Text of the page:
Friday, May 3, 2019

Pete Seeger would have been 100 today

Musician and activist Pete Seeger died in 2014, but if he had lived a little longer, he would have been 100 years old today.

Besides hearing him play at festivals in the Hudson Valley, another way we got to know Pete Seeger was through our tattered copy of his songbook, a collection of classics like "Clementine" and "If I Had a Hammer" that we often sang together at home in the evenings. In 1991, when my son Dan was a four-year-old budding accordion player, he wrote Pete a fan letter, and Pete wrote back on a postcard drawn by Ed Sorel showing Pete with his banjo trying to outrun the Horsemen of Time. At his concerts, Pete made every person feel that they had a good enough voice and that it was worth joining in. And he made everyone believe that the dream of a peaceful world is possible, not just by dreaming about it, but by singing about it or painting a picture of it.


Pierre Fontaine said...

Pete Seeger was an amazing person. Frankly, I wasn't always in agreement with his politics but admired and appreciated his ability to fight for what he felt was right using his wonderful personality and through the power of song and protest. Of course, here in the Hudson Valley we can thank him for all the hard work he did to try and clean up the Hudson River and through the yearly Clearwater Festival. What an amazing life and he was certain a person with an enormous amount of integrity.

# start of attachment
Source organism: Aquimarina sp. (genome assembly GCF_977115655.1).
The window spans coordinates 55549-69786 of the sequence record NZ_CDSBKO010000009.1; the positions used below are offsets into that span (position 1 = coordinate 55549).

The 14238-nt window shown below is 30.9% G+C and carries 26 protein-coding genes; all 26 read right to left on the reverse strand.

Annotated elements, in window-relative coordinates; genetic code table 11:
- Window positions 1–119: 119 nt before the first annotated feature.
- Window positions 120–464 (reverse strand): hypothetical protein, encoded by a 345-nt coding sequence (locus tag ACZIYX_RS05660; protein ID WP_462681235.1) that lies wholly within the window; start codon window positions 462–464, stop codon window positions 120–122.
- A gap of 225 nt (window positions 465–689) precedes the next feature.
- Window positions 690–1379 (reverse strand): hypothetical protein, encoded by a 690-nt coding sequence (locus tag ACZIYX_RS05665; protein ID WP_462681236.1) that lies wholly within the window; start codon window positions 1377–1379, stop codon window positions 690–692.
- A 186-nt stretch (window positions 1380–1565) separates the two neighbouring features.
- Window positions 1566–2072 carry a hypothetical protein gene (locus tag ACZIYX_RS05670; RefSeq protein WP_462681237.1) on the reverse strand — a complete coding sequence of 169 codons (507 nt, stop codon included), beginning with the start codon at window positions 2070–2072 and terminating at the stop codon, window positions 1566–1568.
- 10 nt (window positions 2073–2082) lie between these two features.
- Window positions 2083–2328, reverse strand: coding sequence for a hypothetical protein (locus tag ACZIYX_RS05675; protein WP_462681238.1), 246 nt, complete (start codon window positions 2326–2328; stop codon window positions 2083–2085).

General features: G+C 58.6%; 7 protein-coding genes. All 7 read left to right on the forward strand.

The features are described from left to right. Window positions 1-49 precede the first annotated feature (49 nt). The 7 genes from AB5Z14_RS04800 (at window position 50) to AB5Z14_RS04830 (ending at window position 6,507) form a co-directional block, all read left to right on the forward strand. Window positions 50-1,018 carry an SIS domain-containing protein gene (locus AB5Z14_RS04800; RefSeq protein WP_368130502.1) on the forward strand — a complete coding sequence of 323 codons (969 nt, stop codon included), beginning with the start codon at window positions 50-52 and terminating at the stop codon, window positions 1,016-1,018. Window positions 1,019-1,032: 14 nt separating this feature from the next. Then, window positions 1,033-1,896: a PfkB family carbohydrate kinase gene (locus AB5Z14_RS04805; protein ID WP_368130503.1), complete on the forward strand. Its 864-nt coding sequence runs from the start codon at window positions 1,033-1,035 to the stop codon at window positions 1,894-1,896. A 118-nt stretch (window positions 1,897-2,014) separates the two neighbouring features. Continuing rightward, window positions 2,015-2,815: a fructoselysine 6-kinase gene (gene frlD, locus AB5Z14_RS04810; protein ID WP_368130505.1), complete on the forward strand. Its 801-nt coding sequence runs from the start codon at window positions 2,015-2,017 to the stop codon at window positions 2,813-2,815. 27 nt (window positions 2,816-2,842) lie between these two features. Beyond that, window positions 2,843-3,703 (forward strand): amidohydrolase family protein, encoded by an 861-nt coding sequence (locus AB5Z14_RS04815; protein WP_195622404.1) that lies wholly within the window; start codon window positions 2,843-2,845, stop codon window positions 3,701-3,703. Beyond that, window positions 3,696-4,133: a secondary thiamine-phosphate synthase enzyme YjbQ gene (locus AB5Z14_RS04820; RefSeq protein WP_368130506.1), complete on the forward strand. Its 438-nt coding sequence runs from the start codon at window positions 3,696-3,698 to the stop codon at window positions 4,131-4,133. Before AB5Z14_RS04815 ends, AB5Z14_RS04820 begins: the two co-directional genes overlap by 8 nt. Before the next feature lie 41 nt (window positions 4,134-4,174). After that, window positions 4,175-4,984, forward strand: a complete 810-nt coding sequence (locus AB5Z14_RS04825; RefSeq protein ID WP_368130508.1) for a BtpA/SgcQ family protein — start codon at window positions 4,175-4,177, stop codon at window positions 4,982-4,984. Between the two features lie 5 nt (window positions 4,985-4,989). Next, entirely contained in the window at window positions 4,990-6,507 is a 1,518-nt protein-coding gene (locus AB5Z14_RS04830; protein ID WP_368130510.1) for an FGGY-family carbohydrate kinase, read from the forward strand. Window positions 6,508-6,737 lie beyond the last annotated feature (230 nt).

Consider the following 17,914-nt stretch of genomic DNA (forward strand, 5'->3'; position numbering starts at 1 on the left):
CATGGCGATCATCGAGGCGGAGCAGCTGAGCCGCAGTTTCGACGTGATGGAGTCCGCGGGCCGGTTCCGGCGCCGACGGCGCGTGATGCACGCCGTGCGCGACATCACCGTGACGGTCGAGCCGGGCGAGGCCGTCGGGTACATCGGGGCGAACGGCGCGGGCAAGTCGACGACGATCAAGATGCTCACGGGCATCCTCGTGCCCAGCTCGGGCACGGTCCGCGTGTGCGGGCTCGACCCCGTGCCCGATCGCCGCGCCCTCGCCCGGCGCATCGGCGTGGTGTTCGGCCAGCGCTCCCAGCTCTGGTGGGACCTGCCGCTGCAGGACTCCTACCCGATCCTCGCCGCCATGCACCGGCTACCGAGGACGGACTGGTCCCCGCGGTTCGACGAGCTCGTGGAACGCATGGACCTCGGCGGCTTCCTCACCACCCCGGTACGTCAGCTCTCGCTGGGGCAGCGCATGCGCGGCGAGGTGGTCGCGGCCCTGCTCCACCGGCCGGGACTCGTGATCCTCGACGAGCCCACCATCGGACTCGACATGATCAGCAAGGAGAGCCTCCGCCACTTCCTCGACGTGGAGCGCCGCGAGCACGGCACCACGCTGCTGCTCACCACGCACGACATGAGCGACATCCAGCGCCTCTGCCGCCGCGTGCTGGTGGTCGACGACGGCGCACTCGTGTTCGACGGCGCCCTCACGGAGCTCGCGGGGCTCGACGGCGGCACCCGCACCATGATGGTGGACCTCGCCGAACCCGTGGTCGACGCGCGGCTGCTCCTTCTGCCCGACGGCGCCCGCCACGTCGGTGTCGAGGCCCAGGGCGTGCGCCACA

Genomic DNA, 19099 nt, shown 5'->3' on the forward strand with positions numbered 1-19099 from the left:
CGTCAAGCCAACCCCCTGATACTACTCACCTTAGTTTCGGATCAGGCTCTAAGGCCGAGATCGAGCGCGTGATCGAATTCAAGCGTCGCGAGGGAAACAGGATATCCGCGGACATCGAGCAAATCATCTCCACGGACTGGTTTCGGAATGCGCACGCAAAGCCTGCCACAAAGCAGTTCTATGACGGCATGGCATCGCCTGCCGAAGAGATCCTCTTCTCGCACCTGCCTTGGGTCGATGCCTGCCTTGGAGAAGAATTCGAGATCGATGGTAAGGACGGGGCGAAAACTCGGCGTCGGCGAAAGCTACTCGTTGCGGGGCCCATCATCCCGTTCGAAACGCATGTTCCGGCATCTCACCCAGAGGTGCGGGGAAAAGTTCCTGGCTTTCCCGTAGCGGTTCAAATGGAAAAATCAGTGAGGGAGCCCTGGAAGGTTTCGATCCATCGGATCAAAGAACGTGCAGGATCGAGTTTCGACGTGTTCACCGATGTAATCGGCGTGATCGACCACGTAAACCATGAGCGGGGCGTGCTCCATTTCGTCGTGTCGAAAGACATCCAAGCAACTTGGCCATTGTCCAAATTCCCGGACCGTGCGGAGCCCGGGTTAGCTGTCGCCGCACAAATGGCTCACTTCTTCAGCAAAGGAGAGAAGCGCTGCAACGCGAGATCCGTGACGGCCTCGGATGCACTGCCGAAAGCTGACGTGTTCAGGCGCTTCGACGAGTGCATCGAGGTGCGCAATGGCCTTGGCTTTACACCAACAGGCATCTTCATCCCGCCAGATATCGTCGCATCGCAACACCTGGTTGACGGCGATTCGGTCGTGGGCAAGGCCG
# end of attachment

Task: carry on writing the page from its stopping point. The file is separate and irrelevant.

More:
Steve said...

Pete was one of humanity’s great humans. In 1972 I bought a copy of Pete’s book “How to Play Five-String Banjo” and a $75 banjo to go with it. Four years later, teaching my first 3rd grade class, Pete’s example, instruction, and inspiration resulted in many songs sung in that classroom. He left a rich legacy.

Timothy Bollenbaugh said...


Re "Pete made every person feel that they had a good enough voice and that it was worth joining in."

From what I've witnessed in your posts, books, and all the leave people knowing they are good enough to try improving and developing and it's worth it to continue in artistic endeavors...even if they aren't accordion players and published artists.

Not to mention making matters clear.

You don't announce it, maybe even think of it as such, but that is a profound undercurrent and effect. Unique and genuine.

Pardon the accolades, but it's not flattery. Rather, it's worth saying, and well deserved.

Patricia Wafer said...

Thanks for recognizing a great American activist and musician who never gave up fighting for our planet and all sorts of human injustice. He is greatly missed but his music and legacy live on.

doug goodale said...

Bravo Timothy Bollenbaugh, thanks for expressing these sentiments so well. Mr. Gurney contributes greatly to us all and we certainly appreciate it.